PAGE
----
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90s Slang You Should Know


[peyv] /peɪv/
verb (used with object), paved, paving.
to cover or lay (a road, walk, etc.) with concrete, stones, bricks, tiles, wood, or the like, so as to make a firm, level surface.
Southern Louisiana. a paved road.
pave the way to / for, to prepare for and facilitate the entrance of; lead up to:
His analysis of the college market paved the way for their entry into textbook publishing.
Origin of pave
1275-1325; Middle English paven < Middle French paver < Vulgar Latin *pavare, for Latin pavīre to beat, ram, tread down


[puh-vey, pav-ey; French pa-vey] /pəˈveɪ, ˈpæv eɪ; French paˈveɪ/
noun, plural pavés
[puh-veyz, pav-eyz; French pa-vey] /pəˈveɪz, ˈpæv eɪz; French paˈveɪ/ (Show IPA)
a pavement.
Jewelry. a setting of stones placed close together so as to show no metal between them.
Jewelry. in the manner of a pavé; as a pavé:
diamonds set pavé.
Also, pavéd, pavéed. being set pavé:
pavé rubies.
1755-65; < French, past participle of paver. See pave
Related forms
unpaved, adjective
well-paved, adjective Unabridged
Based on the Random House Dictionary, © Random House, Inc. 2017.
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Examples from the Web for pave
Contemporary Examples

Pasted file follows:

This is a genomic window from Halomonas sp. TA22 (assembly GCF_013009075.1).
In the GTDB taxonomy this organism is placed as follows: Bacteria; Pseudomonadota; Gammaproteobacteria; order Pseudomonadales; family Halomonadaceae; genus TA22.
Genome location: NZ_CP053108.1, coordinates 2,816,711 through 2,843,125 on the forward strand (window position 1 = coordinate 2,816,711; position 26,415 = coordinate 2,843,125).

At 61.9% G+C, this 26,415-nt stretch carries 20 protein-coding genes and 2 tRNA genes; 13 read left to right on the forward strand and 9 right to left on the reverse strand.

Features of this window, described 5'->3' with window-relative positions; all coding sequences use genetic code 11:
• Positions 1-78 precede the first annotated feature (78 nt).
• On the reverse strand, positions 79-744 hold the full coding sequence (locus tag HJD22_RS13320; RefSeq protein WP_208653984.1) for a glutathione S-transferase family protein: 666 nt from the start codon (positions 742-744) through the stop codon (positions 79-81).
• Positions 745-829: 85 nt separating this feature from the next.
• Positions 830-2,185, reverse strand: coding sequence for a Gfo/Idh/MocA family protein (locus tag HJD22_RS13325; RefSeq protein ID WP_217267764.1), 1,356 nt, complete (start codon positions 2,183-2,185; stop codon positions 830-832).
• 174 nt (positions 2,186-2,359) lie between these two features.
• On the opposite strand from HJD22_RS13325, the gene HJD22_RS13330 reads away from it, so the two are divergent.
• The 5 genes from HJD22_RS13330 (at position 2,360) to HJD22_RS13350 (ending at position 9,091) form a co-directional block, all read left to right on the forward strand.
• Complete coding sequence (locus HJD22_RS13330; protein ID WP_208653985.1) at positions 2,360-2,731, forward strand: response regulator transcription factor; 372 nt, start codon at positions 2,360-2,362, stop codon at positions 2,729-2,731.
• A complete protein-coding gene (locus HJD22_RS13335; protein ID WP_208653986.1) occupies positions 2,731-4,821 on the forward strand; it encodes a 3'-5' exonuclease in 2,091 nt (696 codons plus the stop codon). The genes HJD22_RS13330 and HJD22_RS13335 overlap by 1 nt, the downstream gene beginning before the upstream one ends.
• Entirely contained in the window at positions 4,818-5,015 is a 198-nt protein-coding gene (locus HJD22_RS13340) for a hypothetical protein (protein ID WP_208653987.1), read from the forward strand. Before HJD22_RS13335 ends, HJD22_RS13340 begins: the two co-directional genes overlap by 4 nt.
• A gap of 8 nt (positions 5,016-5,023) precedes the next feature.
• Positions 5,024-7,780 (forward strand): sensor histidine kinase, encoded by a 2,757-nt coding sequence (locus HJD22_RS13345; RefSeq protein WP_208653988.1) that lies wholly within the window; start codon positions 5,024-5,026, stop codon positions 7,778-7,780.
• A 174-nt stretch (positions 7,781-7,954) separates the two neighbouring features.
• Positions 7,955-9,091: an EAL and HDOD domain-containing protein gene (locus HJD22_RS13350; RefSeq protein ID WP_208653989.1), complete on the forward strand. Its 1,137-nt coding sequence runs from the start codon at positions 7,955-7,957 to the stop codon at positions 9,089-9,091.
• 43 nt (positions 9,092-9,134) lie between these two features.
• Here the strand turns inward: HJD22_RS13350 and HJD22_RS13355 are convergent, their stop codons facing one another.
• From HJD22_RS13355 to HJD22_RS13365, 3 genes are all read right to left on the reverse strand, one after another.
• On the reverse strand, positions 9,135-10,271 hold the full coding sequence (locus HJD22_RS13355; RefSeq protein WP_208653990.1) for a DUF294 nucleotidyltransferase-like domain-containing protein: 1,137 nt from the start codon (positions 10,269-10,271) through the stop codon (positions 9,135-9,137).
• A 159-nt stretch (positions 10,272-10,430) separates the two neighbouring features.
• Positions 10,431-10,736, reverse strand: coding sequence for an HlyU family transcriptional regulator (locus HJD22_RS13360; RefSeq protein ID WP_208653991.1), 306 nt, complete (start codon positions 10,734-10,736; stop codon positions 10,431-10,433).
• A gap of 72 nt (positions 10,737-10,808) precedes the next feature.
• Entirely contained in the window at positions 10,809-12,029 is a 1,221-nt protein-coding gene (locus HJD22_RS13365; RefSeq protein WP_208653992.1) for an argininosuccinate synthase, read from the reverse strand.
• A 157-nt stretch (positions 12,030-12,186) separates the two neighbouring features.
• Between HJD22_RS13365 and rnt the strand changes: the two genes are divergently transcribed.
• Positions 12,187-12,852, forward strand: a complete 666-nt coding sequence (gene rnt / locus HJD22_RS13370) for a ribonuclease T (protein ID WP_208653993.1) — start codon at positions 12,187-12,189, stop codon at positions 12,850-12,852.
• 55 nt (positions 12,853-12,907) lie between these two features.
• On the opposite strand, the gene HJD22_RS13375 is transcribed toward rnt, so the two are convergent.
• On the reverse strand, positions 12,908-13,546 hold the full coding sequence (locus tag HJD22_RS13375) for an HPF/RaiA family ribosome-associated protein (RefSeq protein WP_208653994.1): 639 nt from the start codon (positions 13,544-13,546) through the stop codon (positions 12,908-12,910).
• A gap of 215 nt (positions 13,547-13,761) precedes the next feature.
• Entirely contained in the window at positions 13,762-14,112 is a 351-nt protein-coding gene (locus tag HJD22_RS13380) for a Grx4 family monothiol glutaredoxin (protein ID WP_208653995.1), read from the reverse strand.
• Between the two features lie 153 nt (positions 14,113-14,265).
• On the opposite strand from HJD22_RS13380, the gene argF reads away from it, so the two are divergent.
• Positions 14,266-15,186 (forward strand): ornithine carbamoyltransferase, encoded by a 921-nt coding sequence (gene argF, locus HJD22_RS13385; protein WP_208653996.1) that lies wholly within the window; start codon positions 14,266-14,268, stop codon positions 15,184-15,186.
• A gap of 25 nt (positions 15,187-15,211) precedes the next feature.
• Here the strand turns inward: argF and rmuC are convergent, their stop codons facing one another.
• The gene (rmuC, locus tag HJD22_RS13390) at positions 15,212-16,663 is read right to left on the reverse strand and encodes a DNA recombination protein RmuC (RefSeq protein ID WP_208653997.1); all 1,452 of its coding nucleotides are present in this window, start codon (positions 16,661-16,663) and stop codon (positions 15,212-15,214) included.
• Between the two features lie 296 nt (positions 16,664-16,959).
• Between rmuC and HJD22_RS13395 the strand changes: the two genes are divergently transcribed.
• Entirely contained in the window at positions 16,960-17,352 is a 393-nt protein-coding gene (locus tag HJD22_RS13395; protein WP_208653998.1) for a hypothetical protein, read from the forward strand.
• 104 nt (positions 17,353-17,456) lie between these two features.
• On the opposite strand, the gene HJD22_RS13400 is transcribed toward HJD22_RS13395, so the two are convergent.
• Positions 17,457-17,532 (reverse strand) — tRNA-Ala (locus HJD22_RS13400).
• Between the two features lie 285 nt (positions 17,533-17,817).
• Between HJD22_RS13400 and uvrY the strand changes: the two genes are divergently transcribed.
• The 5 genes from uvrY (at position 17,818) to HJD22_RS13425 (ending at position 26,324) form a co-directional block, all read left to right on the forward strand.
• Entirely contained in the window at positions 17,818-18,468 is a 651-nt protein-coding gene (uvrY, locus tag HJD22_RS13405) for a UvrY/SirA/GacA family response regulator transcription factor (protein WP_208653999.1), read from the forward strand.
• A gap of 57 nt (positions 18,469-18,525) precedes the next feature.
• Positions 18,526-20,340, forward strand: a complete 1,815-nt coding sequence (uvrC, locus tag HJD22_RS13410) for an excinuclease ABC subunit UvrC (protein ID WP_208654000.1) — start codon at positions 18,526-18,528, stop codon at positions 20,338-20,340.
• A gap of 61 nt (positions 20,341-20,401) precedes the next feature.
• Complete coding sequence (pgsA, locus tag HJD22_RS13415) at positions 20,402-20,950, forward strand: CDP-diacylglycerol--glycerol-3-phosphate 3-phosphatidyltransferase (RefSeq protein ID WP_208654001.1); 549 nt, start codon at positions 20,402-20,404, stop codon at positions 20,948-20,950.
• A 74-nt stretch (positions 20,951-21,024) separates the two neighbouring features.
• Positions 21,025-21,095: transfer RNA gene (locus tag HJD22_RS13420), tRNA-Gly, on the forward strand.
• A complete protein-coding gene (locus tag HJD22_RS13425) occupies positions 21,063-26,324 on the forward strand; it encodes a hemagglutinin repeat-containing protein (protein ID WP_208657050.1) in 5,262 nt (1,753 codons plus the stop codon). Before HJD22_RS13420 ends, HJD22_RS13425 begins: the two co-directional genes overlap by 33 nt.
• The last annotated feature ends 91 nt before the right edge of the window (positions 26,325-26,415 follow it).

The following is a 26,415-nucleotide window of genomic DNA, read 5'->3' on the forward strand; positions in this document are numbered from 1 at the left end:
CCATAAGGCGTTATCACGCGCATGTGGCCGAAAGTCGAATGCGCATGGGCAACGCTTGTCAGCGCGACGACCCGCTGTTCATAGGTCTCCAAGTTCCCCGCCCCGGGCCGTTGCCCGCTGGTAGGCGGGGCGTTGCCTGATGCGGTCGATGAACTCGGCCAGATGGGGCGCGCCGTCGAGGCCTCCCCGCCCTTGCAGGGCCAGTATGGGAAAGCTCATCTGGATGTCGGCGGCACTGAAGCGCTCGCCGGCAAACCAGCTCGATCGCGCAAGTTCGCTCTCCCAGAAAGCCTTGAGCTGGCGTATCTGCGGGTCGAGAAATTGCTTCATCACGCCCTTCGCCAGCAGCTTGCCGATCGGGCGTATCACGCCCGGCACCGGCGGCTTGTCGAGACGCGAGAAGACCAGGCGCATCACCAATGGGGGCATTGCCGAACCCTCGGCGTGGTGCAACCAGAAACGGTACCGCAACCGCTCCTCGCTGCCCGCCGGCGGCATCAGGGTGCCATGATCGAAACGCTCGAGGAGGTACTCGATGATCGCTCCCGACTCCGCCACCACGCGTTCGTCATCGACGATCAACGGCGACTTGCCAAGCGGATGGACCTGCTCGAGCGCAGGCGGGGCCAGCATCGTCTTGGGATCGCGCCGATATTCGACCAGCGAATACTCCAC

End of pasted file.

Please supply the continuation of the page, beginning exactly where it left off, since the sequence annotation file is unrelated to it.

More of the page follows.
Historical Examples
  • The nymphs of the pave, who made this place their habitation, were all returned from the toils of the night.

  • I wish you to go to her, and pave the way for a visit from me.

    The Hindered Hand Sutton E. Griggs
  • Neither he nor his refined and sympathetic pupil, Flandrin, did aught to pave the way for the modern movement.

    French Art W. C. Brownell
  • The streets do not run with milk; nor in the spring-time do they pave them with fresh eggs.

    Moby Dick; or The Whale Herman Melville
  • "For Heaven's sake don't say that, Hugo," began the second brother, with a hasty desire to pave the way for reconciliation.

    Under False Pretences Adeline Sergeant
British Dictionary definitions for pave


verb (transitive)
to cover (a road, path, etc) with a firm surface suitable for travel, as with paving stones or concrete
to serve as the material for a pavement or other hard layer: bricks paved the causeway
(often foll by with) to cover with a hard layer (of): shelves paved with marble
to prepare or make easier (esp in the phrase pave the way): to pave the way for future development
Derived Forms
paver, noun
Word Origin
C14: from Old French paver, from Latin pavīre to ram down


a paved surface, esp an uneven one
a style of setting gems so closely that no metal shows
Collins English Dictionary - Complete & Unabridged 2012 Digital Edition
© William Collins Sons & Co. Ltd. 1979, 1986 © HarperCollins
Publishers 1998, 2000, 2003, 2005, 2006, 2007, 2009, 2012
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Word Origin and History for pave

early 14c., "to cover (a street) with stones or other material," from Old French paver "to pave" (12c.), perhaps a back-formation from Old French pavement or else from Vulgar Latin *pavare, from Latin pavire "to beat, ram, tread down," from PIE *pau- "to cut, strike, stamp" (cf. Latin putare "to prune;" Greek paiein "to strike;" Lithuanian piauju "to cut," piuklas "saw"). Related: Paved; paving. The figurative sense of "make smooth" (as in pave the way) is attested from 1580s.

Online Etymology Dictionary, © 2010 Douglas Harper
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